Radical Liberal Ken Ham’s Definition Problem

Dr. and perhaps Reverend (since he has a Phd in experimental nuclear physics from Duke and a MDiv from Emory) Paul Wallace, in part, writes,

But there are other kinds of illiteracy. There is, for example, scientific illiteracy. It too is a problem in America. And there is evidence that it is related to religious beliefs. This is hardly surprising. When one is raised to see science as the enemy of faith; when churches actively work against science education; when a literal understanding of Genesis is a requirement for faculty at major seminaries, scientific literacy suffers.

It is easy to blame extreme anti-science people like Albert Mohler and Ken Ham for this problem, and some responsibility does fall on them.

As one can imagine, the radical liberal Ken Ham who denies Scriptural Authority, took issue with that, in part, writing:

The disagreement is not really over observational science, but over historical science–whether one believes man’s fallible view of millions of years of supposed history, or God’s revelation as given in the Scriptures concerning the history of the universe.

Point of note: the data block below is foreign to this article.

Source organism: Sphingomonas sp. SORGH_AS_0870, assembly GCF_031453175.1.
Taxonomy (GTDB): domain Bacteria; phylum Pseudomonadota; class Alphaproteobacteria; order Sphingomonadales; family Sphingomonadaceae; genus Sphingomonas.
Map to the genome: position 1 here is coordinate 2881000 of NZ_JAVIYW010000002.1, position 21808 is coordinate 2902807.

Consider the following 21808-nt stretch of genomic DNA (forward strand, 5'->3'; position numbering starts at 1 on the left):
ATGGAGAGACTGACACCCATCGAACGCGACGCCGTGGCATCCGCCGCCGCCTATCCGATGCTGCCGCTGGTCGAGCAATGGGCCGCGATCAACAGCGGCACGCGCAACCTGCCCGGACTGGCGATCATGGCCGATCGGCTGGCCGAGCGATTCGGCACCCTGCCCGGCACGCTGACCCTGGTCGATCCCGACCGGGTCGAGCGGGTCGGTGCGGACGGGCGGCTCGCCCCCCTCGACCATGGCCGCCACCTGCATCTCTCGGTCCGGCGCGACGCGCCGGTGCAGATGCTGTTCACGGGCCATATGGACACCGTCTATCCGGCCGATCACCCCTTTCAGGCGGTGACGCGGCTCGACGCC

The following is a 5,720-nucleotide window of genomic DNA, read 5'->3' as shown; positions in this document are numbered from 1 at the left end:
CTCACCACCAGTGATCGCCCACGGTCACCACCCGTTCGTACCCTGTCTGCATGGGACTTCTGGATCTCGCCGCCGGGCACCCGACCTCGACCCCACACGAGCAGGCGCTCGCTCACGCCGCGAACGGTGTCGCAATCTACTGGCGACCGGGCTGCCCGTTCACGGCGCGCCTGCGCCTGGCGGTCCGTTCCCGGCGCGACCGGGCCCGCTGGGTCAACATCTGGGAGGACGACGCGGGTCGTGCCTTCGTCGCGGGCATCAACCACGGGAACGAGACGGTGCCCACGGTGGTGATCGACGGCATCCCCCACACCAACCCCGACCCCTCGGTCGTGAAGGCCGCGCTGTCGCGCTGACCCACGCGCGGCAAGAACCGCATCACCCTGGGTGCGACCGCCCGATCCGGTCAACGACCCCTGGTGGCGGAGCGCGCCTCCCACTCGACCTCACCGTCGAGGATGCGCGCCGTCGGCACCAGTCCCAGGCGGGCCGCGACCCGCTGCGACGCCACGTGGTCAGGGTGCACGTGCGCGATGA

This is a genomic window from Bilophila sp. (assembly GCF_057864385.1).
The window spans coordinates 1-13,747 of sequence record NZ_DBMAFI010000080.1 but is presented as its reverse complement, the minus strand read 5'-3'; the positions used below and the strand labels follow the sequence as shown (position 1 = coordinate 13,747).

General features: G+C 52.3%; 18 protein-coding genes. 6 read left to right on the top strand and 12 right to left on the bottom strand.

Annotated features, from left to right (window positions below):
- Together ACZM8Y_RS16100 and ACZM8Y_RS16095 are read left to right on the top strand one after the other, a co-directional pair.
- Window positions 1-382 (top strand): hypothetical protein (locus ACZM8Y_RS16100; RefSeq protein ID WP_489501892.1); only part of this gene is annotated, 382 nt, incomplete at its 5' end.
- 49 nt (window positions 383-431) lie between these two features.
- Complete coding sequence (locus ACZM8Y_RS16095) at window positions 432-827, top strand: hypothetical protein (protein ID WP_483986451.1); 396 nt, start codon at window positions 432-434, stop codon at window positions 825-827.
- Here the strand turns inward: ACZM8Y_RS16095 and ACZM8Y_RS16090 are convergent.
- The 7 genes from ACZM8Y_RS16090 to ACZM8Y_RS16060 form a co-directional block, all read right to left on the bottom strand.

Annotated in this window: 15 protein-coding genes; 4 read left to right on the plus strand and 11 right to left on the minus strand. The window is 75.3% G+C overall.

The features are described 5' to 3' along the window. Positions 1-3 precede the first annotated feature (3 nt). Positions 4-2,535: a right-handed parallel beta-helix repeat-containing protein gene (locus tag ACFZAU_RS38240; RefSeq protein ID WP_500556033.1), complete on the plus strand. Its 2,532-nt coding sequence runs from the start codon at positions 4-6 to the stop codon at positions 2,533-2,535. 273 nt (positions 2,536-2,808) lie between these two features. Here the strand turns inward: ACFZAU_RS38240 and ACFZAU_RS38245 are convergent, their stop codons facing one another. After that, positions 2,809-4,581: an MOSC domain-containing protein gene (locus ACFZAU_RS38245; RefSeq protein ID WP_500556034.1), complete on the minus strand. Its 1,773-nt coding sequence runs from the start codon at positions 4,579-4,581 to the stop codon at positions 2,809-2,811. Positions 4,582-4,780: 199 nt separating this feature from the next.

See – Ham doesn’t even know what science actually is. Historical science, such as blood letting to get rid of the plague, is no longer considered actual science. Neither is flat earth or geocentricism, which are both “biblical.” What Ham believes is Science actually is his own personal reading of Scripture, or theology, This is not science. Science is a well documented body of evidence which supports theories. Science is not “The bible tells me so…”

Yes, actually, Ham and others contribute significantly to biblical illiteracy because they enforce only a certain interpretation and not what Scripture actually says. Further, they are ignorant of Church History, Science, and a whole host of other epistemological sources.

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2 Replies to “Radical Liberal Ken Ham’s Definition Problem”

  1. To be fair to Ham, his reference to “historical science” is supposed to contrast experimental (what he calls ‘observational’) science. If I understand right, he wants to distinguish between science done in a lab through experimentation and science that isn’t conducted this way (I presume geology, paleontology and any other discipline he finds meddlesome). Of course this is very much an arbitrary distinction, and he’s still ignorant at best on these issues.

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